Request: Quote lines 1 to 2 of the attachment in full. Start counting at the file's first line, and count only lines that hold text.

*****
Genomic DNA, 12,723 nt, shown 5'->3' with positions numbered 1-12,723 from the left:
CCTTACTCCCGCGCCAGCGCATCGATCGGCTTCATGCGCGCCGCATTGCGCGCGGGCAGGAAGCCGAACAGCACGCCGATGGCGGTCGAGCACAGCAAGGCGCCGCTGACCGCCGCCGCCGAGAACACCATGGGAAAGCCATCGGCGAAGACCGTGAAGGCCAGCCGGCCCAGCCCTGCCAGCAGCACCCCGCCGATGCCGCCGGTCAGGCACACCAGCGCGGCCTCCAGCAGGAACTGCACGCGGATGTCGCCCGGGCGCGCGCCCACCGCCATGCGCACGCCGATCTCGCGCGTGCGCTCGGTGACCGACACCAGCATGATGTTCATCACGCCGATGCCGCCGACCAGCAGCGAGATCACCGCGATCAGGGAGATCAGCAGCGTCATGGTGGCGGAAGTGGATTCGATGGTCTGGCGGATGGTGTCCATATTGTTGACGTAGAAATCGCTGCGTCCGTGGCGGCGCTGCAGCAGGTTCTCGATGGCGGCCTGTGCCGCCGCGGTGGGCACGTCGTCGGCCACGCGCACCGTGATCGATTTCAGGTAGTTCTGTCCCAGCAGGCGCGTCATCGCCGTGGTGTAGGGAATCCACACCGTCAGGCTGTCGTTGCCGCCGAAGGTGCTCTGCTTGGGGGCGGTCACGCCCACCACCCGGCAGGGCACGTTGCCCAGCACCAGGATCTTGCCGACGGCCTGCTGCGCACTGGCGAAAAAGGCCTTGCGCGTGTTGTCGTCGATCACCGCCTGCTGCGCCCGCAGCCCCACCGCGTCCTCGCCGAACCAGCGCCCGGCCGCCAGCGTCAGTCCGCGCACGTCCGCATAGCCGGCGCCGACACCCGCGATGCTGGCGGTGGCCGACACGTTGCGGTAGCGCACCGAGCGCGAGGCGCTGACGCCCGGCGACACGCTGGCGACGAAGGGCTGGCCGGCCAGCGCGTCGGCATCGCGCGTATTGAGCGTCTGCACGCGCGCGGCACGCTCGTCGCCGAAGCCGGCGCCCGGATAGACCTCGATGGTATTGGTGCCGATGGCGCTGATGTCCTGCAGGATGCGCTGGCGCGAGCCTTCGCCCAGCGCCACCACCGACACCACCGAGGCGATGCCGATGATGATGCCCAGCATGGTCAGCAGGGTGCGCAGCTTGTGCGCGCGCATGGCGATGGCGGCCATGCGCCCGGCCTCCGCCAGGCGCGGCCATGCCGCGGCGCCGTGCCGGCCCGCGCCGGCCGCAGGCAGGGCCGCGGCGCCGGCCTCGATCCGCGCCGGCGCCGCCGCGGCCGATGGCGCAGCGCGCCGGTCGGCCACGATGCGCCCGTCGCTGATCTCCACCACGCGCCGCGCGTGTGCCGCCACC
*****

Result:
Genomic DNA, 12,723 nt, shown 5'->3' with positions numbered 1-12,723 from the left:
CCTTACTCCCGCGCCAGCGCATCGATCGGCTTCATGCGCGCCGCATTGCGCGCGGGCAGGAAGCCGAACAGCACGCCGATGGCGGTCGAGCACAGCAAGGCGCCGCTGACCGCCGCCGCCGAGAACACCATGGGAAAGCCATCGGCGAAGACCGTGAAGGCCAGCCGGCCCAGCCCTGCCAGCAGCACCCCGCCGATGCCGCCGGTCAGGCACACCAGCGCGGCCTCCAGCAGGAACTGCACGCGGATGTCGCCCGGGCGCGCGCCCACCGCCATGCGCACGCCGATCTCGCGCGTGCGCTCGGTGACCGACACCAGCATGATGTTCATCACGCCGATGCCGCCGACCAGCAGCGAGATCACCGCGATCAGGGAGATCAGCAGCGTCATGGTGGCGGAAGTGGATTCGATGGTCTGGCGGATGGTGTCCATATTGTTGACGTAGAAATCGCTGCGTCCGTGGCGGCGCTGCAGCAGGTTCTCGATGGCGGCCTGTGCCGCCGCGGTGGGCACGTCGTCGGCCACGCGCACCGTGATCGATTTCAGGTAGTTCTGTCCCAGCAGGCGCGTCATCGCCGTGGTGTAGGGAATCCACACCGTCAGGCTGTCGTTGCCGCCGAAGGTGCTCTGCTTGGGGGCGGTCACGCCCACCACCCGGCAGGGCACGTTGCCCAGCACCAGGATCTTGCCGACGGCCTGCTGCGCACTGGCGAAAAAGGCCTTGCGCGTGTTGTCGTCGATCACCGCCTGCTGCGCCCGCAGCCCCACCGCGTCCTCGCCGAACCAGCGCCCGGCCGCCAGCGTCAGTCCGCGCACGTCCGCATAGCCGGCGCCGACACCCGCGATGCTGGCGGTGGCCGACACGTTGCGGTAGCGCACCGAGCGCGAGGCGCTGACGCCCGGCGACACGCTGGCGACGAAGGGCTGGCCGGCCAGCGCGTCGGCATCGCGCGTATTGAGCGTCTGCACGCGCGCGGCACGCTCGTCGCCGAAGCCGGCGCCCGGATAGACCTCGATGGTATTGGTGCCGATGGCGCTGATGTCCTGCAGGATGCGCTGGCGCGAGCCTTCGCCCAGCGCCACCACCGACACCACCGAGGCGATGCCGATGATGATGCCCAGCATGGTCAGCAGGGTGCGCAGCTTGTGCGCGCGCATGGCGATGGCGGCCATGCGCCCGGCCTCCGCCAGGCGCGGCCATGCCGCGGCGCCGTGCCGGCCCGCGCCGGCCGCAGGCAGGGCCGCGGCGCCGGCCTCGATCCGCGCCGGCGCCGCCGCGGCCGATGGCGCAGCGCGCCGGTCGGCCACGATGCGCCCGTCGCTGATCTCCACCACGCGCCGCGCGTGTGCCGCCACC